A balloon-assisted UAV (Unmanned Aerial Vehicle) named “Phoenix-S1,” developed by Kyushu University and Fukuoka University, Japan, has successfully brought back stratospheric aerosol samples from the altitude of 22 km and observed aerosol density at the altitude of 23 km in Antarctica on January 24, 2015. The observation was performed as one of the summer activities of the 56th Japanese Antarctic Research Expedition (JARE-56, the leader: Professor Yoshifumi Nogi, NIPR). Phoenix-S1, after launch from an observation site called “S17” on Antarctic continent ice sheet, climbed up being suspended under a rubber balloon while aerosol number density observation and sampling are performed. After the natural burst of the balloon at an altitude of 23 km, the UAV descended by a parachute, then started gliding back to the surface autonomously by separating the parachute and retrieved at S17 successfully. The maximum observation altitude this time is unprecedentedly high as the observation altitude using UAVs and even manned aircraft. This method is quite effective to retrieve observation apparatuses and aerosol samples from upper atmosphere easily at low cost.
Fig. 1 Phoenix-S1 just after balloon release (Photo by Mr. Tetsuro Ojio)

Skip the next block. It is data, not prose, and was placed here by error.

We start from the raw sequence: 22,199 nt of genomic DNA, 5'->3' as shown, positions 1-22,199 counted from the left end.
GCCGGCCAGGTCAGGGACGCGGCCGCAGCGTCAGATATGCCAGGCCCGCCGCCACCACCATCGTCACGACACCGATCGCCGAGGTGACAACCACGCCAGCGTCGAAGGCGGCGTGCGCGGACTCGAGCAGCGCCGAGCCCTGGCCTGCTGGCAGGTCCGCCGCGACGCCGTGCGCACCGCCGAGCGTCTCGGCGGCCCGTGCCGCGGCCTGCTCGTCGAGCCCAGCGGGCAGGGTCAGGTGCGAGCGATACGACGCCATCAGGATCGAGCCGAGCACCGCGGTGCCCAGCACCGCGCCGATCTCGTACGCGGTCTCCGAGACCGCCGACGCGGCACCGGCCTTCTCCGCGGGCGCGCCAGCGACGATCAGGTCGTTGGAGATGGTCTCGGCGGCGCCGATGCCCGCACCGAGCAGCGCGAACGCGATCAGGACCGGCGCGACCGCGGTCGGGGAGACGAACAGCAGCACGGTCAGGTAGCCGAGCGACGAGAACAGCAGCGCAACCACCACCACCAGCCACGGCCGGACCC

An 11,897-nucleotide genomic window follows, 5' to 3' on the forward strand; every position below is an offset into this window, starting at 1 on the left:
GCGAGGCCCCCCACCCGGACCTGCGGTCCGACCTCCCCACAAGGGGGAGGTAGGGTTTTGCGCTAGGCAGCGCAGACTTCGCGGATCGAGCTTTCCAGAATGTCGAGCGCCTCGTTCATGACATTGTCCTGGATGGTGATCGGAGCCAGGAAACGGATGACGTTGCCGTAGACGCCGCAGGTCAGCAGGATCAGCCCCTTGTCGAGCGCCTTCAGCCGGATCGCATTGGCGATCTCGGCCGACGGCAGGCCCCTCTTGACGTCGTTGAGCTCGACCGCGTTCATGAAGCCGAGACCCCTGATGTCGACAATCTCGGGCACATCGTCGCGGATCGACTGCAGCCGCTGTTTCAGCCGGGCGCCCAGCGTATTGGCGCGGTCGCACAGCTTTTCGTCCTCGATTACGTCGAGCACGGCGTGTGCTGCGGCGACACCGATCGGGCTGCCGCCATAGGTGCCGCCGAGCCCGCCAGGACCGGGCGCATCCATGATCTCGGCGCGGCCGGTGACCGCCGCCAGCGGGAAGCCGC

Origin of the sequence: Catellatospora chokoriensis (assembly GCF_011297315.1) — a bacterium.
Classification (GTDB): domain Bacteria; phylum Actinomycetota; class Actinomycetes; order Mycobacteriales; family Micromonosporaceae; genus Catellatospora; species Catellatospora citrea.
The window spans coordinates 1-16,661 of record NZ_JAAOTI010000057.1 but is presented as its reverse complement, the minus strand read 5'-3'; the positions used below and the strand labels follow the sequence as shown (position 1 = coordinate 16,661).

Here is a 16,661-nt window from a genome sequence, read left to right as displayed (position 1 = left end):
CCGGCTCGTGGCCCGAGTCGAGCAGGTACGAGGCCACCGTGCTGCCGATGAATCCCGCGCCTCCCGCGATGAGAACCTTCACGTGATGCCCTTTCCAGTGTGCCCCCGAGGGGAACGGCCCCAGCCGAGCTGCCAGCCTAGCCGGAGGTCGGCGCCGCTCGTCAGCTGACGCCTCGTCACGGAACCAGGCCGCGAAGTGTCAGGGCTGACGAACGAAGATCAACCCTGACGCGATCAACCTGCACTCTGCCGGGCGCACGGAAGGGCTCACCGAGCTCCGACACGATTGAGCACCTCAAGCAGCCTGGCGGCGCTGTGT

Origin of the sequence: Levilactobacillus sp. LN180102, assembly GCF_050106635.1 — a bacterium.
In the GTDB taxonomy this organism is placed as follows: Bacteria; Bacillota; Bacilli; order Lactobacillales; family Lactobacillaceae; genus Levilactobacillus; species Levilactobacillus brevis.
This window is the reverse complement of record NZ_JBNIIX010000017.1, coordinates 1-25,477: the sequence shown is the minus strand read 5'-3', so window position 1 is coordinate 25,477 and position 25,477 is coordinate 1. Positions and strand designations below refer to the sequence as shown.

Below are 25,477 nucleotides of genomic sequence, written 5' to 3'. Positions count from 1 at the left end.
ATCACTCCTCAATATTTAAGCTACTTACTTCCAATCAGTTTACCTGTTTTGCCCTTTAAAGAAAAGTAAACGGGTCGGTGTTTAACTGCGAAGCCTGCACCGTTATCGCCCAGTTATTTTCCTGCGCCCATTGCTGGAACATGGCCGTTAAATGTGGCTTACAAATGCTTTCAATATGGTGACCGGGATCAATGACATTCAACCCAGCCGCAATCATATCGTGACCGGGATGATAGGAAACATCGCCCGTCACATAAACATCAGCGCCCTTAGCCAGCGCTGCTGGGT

“Phoenix-S1” is a glider UAV (Unmanned Aerial Vehicle) for the observation of particle number concentration and sample return of aerosols in the upper atmosphere. The UAV is released from the ground being suspended by a rubber balloon as shown in Fig.1. It climbs up until the balloon bursts naturally while observing particle number concentration and sampling of aerosols. After the burst of the balloon, the UAV glides back to the launch point autonomously with the expensive observation apparatuses and precious aerosol samples.
This observation method combining a free balloon and an autonomously gliding UAV was firstly introduced in the summer activity of the 54th Japanese Antarctic Research Expedition (JARE-54), and successfully performed the observation and the sample return up to 10km in altitude (cooperative press release of NIPR, Fukuoka University and Kyushu University, 17th February 2013, in Japanese).
Phoenix-S1 has been developed improving the UAV used in the JARE-54 so that it can cope with the severer environmental conditions at higher altitude. The UAV was launched from the observation site called “S17” on Antarctic continent ice floor near the Japanese Syowa Station at 6:05 pm (local time) on 24th January 2015. It reached the altitude of 23km at 7km west of S17 approximately one hour after the launch, then the balloon burst naturally.